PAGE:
Visual Culture

This Artist’s AR Junkyard Is a Seductive Meditation on What You Throw Away

Alice Lloyd George
May 1, 2018 10:28PM

Installation view of Geoff Sobelle and Sensorium, “Objects in Mirror AR Closer Than They Appear” at Tribeca Film Festival’s Storyscapes, New York, 2018. Courtesy of Sensorium.

“Open Me.” The words are scrawled on the cover of a brown paper notebook. I oblige. The following page tells me to empty my pockets, lay out everything I’ve found, and consider the objects and their personal value. “It is like a tiny portrait,” the notebook reads. “A portrait of you—in this immediate moment. A portrait painted in your stuff!” I discover my pockets to be fairly empty. Just a scratched up iPhone. A modern-day portrait.

Welcome to the philosophical playground that is Objects in Mirror AR Closer Than They Appear, which premiered at the Tribeca Film Festival’s “Storyscapes” in April and will be reprised at the New York Theatre Workshop from May 9th through the 19th. Of the 31 immersive media pieces at the festival, it was the only one that gave participants physical agency to wander through a real-world environment and interact with objects enhanced by augmented reality (AR)—an impressive technical and social experiment, given the nascent stage of both AR hardware and software.

The installation builds upon the hit solo performance-cum-installation The Object Lesson by Geoff Sobelle, a self-proclaimed absurdist who’s been known to make beds in underwater tanks as a form of performance art. The original show turned the New York Theatre Workshop into a giant storage facility where audiences sifted through clutter, attempting to decipher meaning from the everyday flotsam and jetsam. This next iteration of the piece throws technology into the mix: Sobelle partnered with Graham Sack, John Fitzgerald, and Matthew Niederhauser of Sensorium, an experiential studio that works with virtual and augmented reality.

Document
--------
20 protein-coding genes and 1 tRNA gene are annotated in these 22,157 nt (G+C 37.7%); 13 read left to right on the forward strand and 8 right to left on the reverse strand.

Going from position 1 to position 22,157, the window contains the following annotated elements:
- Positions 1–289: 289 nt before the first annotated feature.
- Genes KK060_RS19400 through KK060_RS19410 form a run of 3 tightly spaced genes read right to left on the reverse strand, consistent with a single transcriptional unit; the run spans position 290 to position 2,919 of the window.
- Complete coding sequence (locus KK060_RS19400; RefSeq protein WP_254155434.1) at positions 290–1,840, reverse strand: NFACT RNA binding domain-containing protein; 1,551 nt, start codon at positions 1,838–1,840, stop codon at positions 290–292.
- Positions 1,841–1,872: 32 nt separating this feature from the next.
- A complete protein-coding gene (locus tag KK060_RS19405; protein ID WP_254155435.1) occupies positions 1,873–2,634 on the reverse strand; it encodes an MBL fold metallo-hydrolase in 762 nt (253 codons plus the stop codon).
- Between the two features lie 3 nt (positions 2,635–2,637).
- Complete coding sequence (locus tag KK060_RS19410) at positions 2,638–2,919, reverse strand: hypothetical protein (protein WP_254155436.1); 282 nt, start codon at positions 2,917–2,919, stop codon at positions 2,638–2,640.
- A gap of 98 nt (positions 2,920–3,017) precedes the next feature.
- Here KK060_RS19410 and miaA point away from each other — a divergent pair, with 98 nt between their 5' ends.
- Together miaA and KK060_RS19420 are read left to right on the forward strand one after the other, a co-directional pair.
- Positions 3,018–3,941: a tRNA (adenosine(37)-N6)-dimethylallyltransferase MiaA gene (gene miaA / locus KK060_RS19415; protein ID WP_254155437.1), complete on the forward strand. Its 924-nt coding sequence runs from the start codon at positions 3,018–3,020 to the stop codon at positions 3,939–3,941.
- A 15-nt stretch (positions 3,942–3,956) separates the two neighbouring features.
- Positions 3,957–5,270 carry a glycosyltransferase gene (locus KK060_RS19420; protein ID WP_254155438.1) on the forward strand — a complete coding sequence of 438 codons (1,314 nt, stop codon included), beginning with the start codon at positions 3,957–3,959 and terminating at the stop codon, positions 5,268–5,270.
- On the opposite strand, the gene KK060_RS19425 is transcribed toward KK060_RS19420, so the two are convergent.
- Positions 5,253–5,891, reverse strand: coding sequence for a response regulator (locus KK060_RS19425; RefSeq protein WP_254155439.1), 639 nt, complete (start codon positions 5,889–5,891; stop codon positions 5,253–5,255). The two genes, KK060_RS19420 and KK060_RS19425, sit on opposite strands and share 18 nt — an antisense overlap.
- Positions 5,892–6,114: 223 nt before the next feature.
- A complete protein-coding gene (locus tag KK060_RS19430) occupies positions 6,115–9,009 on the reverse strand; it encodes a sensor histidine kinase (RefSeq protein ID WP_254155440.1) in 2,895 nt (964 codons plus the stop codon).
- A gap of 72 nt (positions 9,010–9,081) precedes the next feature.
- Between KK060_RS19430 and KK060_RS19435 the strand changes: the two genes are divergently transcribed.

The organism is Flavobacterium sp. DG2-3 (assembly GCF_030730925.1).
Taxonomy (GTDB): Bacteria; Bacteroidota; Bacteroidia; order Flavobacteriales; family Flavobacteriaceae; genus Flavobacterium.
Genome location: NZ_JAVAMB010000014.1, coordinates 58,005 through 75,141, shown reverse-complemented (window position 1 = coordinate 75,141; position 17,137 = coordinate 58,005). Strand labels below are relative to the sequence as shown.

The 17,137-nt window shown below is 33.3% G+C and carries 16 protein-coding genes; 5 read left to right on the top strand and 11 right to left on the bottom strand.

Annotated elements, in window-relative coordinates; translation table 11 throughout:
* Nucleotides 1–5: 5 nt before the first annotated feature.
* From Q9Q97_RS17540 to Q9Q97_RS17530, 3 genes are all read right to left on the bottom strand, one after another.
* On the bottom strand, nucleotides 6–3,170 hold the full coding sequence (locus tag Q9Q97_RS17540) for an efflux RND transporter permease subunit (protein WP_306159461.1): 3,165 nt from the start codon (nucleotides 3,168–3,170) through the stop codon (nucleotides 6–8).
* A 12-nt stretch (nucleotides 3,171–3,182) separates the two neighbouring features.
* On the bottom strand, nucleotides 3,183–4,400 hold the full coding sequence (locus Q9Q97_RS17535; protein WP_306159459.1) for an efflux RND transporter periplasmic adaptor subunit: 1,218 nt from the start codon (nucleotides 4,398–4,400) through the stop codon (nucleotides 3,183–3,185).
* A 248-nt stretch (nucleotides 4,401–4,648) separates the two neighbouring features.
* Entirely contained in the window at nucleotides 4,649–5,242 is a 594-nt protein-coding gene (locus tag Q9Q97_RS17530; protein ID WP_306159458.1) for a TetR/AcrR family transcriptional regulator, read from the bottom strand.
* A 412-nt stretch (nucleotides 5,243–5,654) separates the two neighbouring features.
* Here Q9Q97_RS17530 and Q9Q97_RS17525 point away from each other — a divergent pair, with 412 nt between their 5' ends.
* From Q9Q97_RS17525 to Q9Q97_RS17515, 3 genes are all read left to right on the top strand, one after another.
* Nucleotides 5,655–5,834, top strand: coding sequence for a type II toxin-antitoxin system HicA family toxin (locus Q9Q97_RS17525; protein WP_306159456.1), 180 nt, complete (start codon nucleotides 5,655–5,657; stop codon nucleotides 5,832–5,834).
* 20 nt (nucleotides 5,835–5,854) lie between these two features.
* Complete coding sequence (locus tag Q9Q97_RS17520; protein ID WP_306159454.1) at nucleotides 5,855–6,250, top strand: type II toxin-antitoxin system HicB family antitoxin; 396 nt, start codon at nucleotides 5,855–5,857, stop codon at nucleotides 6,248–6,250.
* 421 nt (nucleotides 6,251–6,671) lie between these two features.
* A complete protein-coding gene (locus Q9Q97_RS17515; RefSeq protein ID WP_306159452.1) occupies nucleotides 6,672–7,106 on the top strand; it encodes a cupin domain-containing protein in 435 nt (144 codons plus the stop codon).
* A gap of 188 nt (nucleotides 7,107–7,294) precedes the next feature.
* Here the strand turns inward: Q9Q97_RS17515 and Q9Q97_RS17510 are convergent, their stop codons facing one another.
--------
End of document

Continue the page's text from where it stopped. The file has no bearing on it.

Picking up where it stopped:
At the entrance of the 600-square-foot installation is a wall of old TVs and VCRs playing a mashup of footage from the 1990s. A grinning Mr. T appears, then an instructional video plays, prepping the audience. Words flicker on the screen: “I’m new to AR, what should I do?” A clip shows a young man exploring the sea of boxes while holding an antique stereoscopic viewer to his face. The viewer has been retrofitted to fit a Samsung S7 phone, whose camera allows you to see your surroundings on the phone’s screen while also layering digital content onto the scene.

Installation view of Geoff Sobelle and Sensorium, “Objects in Mirror AR Closer Than They Appear” at Tribeca Film Festival’s Storyscapes, New York, 2018. Courtesy of Sensorium.